I Await the Devil’s Coming is not so much a typical memoir, relating everyday events in chronological order with occasional insight, but an unabashed mental adventure in which the author, brazenly throwing open the doors of her mind, invites readers into what can only be described as a wild psychological dance party she’s hosting for fun. This form of self-preoccupation and self-marketing can be seen in the titles of her other published works as well, which always include her name. Whether a book or an article, at center stage is Mary MacLane: “Mary MacLane Soliloquizes on Scarlet Fever,” “Mary MacLane Meets the Vampire on the Isle of Treacherous Delights,” “Mary MacLane on Marriage,” and I, Mary MacLane: A Diary of Human Days are just a few examples of her very personalized, trademarked output.
MacLane also dabbled in filmmaking and was, of course, the star of a now-lost film titled Men Who Have Made Love to Me. Based on her previous article of the same name, the film daringly depicts MacLane’s saucy real-life love affairs in the style of a confession made directly to the audience. Ironically, this gutsy experiment was (reportedly) a silent film. Cinematic technology simply wasn’t ready for the full raw power of MacLane’s voice and delivery. Perhaps that is why her film career never took off.
Tragically, the flame of her success eventually died out, and Mary MacLane died in obscurity. She was discovered dead in a Chicago motel room in 1929 at the age of forty-eight, ravaged and ultimately defeated by poor health and the debilitating after effects of her libertine, devil-may-care lifestyle. Though she repeated her own name incessantly in the literary world, it has been almost forgotten. Mention her and you’ll get, “Who was Mary MacLane?” as a response, rather than the more appropriate, “Who was Mary MacLane?”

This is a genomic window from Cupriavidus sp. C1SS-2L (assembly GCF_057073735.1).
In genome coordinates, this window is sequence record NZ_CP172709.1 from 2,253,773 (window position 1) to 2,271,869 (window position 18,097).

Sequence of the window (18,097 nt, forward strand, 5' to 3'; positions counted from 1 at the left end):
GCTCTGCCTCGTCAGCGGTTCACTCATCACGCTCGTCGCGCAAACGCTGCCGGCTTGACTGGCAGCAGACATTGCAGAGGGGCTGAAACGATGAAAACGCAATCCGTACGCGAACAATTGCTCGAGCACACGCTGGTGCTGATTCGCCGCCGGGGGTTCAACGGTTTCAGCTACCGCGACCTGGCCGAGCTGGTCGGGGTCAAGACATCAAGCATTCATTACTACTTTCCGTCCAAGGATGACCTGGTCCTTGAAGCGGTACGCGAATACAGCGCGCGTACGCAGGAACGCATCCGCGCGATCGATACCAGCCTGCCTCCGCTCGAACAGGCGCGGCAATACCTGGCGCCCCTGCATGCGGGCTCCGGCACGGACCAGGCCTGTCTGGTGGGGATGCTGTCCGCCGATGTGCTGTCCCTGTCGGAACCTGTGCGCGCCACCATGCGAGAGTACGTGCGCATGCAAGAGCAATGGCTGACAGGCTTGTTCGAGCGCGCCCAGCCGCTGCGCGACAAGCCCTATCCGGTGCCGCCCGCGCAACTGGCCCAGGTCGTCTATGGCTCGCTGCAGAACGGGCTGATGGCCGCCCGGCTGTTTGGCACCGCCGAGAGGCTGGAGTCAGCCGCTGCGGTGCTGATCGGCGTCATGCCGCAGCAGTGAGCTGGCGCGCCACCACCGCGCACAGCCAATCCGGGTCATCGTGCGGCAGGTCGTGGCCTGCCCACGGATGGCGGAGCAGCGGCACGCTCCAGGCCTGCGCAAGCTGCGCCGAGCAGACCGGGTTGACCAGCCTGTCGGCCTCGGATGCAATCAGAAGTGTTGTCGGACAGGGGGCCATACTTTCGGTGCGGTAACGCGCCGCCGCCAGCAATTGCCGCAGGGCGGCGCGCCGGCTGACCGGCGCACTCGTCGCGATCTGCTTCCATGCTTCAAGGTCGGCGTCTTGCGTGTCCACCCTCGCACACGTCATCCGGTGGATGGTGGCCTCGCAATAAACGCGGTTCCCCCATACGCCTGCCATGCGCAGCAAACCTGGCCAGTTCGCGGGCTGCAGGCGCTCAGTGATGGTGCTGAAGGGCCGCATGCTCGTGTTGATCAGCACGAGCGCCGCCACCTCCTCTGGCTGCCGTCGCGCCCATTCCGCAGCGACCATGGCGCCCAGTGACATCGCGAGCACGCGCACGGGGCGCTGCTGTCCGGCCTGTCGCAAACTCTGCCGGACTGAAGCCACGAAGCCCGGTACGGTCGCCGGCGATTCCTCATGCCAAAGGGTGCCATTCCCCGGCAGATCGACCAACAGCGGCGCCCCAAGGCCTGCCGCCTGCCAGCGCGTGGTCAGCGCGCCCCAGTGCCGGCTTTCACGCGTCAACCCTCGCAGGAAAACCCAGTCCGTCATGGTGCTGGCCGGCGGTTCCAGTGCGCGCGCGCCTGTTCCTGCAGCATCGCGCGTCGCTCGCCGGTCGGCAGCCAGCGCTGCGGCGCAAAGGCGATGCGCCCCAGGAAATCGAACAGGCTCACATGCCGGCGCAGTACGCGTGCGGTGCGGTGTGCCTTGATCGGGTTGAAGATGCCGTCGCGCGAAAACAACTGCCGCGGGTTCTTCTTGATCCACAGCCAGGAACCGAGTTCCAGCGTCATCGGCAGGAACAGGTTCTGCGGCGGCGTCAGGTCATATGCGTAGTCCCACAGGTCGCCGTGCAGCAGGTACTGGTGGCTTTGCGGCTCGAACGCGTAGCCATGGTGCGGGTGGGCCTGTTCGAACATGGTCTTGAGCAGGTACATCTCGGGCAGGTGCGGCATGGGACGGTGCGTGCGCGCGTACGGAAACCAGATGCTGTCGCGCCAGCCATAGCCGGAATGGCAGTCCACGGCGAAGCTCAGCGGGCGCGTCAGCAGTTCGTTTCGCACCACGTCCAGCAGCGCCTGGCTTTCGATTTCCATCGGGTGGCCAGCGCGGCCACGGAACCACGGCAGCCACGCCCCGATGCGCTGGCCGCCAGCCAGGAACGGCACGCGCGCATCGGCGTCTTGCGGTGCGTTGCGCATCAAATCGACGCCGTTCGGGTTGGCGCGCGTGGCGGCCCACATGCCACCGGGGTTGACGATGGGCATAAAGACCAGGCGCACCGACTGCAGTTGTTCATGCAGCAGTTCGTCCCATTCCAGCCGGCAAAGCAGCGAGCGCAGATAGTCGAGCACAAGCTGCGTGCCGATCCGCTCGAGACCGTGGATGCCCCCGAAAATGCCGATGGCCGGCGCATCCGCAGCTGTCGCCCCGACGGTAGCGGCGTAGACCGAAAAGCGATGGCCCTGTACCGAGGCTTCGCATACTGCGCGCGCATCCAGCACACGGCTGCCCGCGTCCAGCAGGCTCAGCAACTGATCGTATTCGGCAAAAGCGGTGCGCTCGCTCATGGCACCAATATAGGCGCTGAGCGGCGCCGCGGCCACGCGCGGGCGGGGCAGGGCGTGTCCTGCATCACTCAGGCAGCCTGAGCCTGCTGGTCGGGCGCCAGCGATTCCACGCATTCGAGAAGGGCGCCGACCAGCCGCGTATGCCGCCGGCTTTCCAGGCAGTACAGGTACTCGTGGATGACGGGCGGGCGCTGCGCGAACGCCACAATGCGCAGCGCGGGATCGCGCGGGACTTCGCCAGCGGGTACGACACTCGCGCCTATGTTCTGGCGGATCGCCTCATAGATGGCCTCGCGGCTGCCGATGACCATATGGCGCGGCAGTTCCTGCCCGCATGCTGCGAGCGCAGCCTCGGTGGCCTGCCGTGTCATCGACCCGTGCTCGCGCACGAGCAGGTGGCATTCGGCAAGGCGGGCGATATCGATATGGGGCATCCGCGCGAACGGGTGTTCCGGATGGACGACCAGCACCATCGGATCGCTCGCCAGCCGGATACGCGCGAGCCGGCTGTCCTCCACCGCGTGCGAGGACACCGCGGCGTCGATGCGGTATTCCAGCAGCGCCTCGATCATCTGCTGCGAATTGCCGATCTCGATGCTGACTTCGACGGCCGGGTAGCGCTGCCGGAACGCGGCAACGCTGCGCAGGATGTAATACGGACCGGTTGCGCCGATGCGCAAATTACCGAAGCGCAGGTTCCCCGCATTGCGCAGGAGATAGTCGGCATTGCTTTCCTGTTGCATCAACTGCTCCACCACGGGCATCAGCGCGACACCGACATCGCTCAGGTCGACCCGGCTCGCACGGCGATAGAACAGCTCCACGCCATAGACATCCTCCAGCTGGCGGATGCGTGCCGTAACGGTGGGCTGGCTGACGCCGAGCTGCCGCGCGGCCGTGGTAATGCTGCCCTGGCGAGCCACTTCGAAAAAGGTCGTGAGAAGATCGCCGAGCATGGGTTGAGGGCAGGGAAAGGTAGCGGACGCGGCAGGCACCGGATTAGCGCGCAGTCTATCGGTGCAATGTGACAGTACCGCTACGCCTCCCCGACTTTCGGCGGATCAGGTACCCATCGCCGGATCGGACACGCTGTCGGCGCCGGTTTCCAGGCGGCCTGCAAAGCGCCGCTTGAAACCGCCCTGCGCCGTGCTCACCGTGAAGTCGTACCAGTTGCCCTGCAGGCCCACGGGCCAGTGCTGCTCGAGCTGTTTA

However, some modern creative minds still draw inspiration from her work. In 2020, Plain Bad Heroines, by American writer Emily M. Danforth, was published. Half of the novel, set in 1902, follows two young women who emulate Mary MacLane’s example by exploring their own rebellious intellectualism and lesbian attraction to one another. As critic Jessica Crispin writes in her introduction to I Await the Devil’s Coming: “But reading her now, we see that Mary MacLane was always more than just an outrage. She speaks to the displaced. The thwarted, the unfamous, the trapped in circumstance, the girl filled with impossible longings.”
I Await the Devil’s Coming is available for purchase on Amazon, but it may be more of a tribute to MacLane’s memory to venture out to your local bookshops and scour the shelves for a copy. As you will discover from reading her work, MacLane was never one to sit still and wait for good things to come to her. She knew from a young age that you have to tap into your willpower and summon them, just like you would the devil.
E.R. Zarevich is an English teacher and writer from Burlington, Ontario, Canada. Fascinated by women's literary history, her biographical articles on female writers have been published by Jstor Daily, The Archive, Early Bird Books, and The Calvert Journal. She is also a writer of fiction and poetry.
It's hard not to wonder how many more Mary MacLanes there were out there who tried to live fulfilling lives and died in obscurity. At least there is this one memoir to stand in for the thousands of others.